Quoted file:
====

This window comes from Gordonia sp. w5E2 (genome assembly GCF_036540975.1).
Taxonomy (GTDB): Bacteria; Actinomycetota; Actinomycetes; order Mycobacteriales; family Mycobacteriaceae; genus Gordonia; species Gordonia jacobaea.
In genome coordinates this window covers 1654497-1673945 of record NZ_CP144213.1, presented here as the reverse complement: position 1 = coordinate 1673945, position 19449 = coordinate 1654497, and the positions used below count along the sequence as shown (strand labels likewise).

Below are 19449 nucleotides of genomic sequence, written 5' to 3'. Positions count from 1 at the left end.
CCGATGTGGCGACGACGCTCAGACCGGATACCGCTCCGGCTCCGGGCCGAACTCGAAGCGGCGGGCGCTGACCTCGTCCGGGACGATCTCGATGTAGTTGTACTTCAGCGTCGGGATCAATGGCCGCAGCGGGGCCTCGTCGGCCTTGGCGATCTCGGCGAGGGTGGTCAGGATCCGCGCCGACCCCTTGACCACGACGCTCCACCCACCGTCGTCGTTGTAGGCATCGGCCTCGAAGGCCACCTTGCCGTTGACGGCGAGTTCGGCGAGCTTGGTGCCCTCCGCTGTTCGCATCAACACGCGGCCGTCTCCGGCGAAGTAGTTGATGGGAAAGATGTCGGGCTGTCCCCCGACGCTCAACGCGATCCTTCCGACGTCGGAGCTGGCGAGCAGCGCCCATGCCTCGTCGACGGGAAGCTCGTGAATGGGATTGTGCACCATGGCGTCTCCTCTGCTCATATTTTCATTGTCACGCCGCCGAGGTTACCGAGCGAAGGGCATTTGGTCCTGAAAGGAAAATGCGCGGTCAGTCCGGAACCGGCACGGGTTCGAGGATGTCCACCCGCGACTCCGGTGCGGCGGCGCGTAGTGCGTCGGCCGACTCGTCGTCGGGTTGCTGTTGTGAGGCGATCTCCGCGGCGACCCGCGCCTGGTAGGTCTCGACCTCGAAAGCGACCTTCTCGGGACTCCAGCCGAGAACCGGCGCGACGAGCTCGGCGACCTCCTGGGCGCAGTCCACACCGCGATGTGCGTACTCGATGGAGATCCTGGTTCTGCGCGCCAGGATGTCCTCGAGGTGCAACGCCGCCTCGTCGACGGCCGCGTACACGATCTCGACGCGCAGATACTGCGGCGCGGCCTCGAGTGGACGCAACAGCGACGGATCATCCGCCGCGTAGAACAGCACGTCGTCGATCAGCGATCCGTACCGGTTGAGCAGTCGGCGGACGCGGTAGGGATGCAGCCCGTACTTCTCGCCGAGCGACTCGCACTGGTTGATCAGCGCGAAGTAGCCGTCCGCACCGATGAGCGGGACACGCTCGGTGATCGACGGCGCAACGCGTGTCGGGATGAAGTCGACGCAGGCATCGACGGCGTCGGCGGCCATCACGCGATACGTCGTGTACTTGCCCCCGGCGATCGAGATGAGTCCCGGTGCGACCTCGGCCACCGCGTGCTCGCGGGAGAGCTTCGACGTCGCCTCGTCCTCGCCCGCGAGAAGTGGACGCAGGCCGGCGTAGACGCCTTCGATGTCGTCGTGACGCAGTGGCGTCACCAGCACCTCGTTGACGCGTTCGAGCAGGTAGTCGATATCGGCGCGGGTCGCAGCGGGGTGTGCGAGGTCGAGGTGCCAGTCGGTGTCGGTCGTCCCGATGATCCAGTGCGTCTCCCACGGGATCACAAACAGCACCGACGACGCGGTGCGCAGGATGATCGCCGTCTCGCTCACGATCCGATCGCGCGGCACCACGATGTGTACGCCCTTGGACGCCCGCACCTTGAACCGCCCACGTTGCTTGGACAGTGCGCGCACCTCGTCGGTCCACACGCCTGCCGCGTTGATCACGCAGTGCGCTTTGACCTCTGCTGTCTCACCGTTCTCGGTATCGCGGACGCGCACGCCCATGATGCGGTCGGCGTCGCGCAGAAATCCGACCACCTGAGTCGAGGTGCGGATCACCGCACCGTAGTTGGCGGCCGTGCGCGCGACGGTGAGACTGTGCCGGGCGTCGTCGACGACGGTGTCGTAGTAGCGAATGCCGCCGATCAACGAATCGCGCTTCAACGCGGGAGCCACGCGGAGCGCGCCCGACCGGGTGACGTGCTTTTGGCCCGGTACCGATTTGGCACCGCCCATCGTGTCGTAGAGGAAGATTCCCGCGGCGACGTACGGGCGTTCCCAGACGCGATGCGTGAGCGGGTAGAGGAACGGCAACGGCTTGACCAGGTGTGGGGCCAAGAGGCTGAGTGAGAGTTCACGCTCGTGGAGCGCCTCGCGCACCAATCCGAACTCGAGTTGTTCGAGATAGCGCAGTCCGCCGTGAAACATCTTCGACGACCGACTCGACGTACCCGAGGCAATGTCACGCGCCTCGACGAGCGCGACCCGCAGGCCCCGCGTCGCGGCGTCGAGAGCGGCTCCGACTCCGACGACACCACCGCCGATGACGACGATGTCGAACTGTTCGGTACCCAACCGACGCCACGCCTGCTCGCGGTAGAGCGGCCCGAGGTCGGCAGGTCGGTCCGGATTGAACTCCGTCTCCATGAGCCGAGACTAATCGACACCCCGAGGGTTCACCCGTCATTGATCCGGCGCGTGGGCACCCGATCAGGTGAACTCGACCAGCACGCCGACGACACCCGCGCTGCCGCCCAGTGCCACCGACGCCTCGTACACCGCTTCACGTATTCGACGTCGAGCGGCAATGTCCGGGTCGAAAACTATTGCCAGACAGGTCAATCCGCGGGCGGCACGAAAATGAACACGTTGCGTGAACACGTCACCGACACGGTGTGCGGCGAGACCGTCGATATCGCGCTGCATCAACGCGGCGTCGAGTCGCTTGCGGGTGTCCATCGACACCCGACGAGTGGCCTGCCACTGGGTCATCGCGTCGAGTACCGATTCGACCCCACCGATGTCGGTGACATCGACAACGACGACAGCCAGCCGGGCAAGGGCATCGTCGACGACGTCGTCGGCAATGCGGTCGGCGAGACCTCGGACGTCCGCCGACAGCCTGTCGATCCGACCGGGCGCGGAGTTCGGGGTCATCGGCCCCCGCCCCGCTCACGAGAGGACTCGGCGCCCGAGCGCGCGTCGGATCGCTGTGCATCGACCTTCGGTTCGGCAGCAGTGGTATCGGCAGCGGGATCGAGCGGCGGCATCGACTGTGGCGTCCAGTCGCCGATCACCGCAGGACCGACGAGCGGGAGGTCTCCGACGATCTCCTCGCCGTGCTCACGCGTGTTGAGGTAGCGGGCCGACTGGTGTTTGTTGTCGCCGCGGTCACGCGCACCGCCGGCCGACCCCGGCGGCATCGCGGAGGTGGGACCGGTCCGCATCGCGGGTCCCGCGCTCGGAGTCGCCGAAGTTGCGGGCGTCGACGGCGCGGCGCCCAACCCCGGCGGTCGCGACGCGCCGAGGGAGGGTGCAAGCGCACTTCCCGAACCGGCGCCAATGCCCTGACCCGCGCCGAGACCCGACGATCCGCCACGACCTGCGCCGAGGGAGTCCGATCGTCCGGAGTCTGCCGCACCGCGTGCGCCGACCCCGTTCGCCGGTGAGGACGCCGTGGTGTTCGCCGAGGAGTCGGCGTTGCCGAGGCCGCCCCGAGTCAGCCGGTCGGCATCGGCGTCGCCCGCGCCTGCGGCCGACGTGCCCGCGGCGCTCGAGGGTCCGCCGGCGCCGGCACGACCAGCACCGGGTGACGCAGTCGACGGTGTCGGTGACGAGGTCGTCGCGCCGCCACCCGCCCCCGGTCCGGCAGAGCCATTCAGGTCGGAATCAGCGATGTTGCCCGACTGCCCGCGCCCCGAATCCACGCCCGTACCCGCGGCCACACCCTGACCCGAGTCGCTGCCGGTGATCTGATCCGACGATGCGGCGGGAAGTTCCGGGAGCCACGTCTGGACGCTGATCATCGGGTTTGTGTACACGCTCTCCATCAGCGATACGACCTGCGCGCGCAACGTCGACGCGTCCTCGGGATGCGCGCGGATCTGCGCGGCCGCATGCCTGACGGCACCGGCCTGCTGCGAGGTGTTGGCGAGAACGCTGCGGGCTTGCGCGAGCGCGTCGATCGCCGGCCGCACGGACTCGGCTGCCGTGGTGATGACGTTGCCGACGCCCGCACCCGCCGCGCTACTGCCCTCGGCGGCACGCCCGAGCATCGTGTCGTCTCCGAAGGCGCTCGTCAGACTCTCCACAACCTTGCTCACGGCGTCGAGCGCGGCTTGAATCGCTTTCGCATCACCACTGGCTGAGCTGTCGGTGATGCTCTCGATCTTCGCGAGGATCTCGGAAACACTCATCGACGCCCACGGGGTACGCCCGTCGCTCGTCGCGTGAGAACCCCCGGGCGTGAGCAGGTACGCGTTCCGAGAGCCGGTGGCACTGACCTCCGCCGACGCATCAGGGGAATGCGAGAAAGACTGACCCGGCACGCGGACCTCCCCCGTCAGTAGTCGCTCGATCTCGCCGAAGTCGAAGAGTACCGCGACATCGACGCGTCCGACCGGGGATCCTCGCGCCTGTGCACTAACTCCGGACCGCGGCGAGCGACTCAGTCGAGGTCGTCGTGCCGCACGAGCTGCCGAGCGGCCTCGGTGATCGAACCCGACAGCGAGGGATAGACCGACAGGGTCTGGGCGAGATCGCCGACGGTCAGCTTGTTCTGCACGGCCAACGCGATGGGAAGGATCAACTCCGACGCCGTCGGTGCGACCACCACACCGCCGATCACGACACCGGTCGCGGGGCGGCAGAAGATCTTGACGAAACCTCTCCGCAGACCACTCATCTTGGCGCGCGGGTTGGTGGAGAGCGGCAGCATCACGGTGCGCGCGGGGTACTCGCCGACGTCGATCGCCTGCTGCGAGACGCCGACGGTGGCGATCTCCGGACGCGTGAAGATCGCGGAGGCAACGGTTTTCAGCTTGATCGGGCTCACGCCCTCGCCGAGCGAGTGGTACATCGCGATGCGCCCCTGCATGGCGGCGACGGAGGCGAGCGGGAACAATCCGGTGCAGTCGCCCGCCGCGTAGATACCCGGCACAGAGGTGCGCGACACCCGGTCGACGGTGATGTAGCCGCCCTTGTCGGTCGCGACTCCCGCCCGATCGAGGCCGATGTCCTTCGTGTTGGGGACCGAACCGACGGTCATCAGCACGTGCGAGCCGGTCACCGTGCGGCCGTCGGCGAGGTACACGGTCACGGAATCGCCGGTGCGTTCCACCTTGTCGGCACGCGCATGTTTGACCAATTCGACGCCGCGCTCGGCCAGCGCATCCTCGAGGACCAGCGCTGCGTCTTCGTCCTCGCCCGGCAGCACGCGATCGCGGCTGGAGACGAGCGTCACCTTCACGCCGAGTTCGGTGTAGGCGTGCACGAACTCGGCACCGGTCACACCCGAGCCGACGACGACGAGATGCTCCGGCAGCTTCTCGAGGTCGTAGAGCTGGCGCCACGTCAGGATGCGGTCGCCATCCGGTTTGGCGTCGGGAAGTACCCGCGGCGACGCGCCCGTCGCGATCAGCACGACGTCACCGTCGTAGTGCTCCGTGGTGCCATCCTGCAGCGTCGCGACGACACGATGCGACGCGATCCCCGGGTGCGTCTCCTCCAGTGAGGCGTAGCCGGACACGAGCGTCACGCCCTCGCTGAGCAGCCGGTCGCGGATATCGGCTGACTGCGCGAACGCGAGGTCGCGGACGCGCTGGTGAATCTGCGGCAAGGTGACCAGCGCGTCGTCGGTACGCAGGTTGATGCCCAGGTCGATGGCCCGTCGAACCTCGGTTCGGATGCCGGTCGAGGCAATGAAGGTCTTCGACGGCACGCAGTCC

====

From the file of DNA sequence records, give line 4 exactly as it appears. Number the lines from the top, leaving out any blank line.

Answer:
Below are 19449 nucleotides of genomic sequence, written 5' to 3'. Positions count from 1 at the left end.